Concern is mounting within the international community as voters in Belarus go to the polls to elect a new president. The official polling day is Sunday but a controversial system of early voting is already underway. Opposition parties say that will make it easier to manipulate the results. The authorities in Belarus have come under fire for not allowing EU officials into the country to monitor the progress of the ballot.
Meanwhile, eight members of a team of unofficial monitors from Denmark and Sweden have been expelled from the country and banned from returning for two years.
One of them, Bjorn Senstrom, said the authorities were polite but firm: "It's quite difficult to describe that kind of situation, they have been very polite, they have not used any force, but you have always felt that the force is there." President Alexander Lukashenko is massively popular at home, but has been accused of suppressing basic human rights by Western powers.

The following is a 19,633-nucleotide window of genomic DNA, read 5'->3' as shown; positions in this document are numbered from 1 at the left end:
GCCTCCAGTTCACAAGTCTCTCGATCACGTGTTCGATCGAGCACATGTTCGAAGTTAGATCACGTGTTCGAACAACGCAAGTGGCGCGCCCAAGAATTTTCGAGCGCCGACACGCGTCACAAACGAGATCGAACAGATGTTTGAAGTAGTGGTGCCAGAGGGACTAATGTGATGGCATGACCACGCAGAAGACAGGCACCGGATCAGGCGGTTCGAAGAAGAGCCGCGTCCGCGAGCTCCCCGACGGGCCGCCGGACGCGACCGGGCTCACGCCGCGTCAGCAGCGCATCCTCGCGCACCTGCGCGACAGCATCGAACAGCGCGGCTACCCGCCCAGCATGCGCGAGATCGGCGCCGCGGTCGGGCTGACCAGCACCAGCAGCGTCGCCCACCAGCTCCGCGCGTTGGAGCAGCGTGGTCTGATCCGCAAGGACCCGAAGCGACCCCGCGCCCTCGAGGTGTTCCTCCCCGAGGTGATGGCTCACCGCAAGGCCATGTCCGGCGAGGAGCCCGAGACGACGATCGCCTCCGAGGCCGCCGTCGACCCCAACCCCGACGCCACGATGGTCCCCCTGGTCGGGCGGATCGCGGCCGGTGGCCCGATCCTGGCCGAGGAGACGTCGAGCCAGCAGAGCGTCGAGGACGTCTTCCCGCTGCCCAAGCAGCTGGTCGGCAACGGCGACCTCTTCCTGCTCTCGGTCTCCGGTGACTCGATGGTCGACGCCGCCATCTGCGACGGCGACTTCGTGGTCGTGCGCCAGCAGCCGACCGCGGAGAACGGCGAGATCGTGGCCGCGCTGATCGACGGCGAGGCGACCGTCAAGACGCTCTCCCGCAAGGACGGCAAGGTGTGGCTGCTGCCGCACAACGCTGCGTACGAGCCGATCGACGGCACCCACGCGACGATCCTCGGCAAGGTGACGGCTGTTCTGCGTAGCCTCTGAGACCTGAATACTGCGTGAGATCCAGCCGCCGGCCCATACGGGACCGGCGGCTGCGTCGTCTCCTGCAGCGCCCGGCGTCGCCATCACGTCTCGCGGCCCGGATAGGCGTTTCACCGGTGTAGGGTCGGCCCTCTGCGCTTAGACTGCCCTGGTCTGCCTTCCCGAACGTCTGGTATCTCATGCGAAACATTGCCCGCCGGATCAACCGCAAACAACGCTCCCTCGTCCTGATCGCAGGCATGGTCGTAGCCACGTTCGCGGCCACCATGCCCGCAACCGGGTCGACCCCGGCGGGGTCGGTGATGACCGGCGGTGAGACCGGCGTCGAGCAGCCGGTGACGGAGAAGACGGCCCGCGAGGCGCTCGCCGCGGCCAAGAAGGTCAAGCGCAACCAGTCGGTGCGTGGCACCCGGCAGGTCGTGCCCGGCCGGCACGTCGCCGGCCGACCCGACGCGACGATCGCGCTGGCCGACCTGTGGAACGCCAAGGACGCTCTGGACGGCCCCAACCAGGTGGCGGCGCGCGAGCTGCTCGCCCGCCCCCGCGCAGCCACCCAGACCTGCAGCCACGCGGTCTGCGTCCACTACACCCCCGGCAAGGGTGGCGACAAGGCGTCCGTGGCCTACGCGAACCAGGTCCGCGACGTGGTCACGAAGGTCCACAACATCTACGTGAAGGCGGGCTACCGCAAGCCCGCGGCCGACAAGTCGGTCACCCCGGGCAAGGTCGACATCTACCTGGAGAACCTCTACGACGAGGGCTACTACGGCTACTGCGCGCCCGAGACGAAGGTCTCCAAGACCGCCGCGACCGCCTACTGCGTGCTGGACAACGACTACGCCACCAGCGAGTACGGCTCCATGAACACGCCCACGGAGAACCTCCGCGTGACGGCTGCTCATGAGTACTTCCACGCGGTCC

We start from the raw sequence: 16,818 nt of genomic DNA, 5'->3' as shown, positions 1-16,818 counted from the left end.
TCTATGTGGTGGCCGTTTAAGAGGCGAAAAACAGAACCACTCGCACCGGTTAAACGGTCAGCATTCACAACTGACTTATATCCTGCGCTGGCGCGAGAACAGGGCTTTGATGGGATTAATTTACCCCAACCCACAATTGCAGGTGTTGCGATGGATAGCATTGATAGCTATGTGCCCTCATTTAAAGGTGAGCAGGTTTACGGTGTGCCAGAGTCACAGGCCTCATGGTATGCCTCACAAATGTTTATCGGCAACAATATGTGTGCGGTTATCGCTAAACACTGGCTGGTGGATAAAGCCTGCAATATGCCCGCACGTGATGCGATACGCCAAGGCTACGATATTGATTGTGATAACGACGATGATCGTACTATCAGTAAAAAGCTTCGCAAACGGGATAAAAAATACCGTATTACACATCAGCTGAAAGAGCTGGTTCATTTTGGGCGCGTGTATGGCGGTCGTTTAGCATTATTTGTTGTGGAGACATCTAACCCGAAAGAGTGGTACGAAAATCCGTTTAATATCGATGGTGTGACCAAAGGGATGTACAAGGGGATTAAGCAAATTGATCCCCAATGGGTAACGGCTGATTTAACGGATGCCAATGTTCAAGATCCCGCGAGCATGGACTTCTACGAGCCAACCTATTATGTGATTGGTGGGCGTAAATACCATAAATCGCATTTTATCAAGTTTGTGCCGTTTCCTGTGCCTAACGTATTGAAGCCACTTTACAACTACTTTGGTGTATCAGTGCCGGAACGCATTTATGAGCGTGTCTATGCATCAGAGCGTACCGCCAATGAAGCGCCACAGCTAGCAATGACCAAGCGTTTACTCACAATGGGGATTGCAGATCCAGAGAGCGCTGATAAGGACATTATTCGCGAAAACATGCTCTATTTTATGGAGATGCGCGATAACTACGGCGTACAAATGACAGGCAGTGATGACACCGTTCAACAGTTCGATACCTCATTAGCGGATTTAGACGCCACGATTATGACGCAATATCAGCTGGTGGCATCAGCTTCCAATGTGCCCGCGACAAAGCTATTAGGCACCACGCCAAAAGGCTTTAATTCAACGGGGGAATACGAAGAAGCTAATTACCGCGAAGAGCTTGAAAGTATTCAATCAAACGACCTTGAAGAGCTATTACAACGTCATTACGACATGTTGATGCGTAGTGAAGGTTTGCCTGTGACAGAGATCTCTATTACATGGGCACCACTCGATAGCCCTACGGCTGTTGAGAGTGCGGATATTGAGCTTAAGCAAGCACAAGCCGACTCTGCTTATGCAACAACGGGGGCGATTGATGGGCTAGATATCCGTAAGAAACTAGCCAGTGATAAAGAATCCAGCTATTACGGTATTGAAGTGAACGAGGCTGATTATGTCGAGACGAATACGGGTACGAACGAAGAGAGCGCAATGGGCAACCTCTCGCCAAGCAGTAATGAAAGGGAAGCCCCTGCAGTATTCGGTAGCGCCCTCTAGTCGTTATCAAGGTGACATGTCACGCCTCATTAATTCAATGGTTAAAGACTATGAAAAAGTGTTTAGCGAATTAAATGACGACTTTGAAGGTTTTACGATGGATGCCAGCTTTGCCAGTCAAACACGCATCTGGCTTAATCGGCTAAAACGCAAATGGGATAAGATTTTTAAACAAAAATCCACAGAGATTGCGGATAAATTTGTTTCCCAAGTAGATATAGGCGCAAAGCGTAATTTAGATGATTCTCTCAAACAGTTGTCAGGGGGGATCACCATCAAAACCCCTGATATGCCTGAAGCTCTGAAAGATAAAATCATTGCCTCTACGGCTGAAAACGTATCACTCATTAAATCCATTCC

It is reported that the authorities have arrested more than 20 members of the campaign team of Alexander Milinkevich, Lukashenko's main opponent: "People are interested in their future," he told reporters. "People believe they can change the future and not live in a country of economic and political stagnation. But I have to say, in many respects, apathy has already been beaten in this country. I can see this from my meetings, from the press and the internet."
Milinkevich claims the authorities are trying to hamper any attempts to hold demonstrations on Sunday. More than 1,000 observers have been allowed in to Belarus for the duration of the election.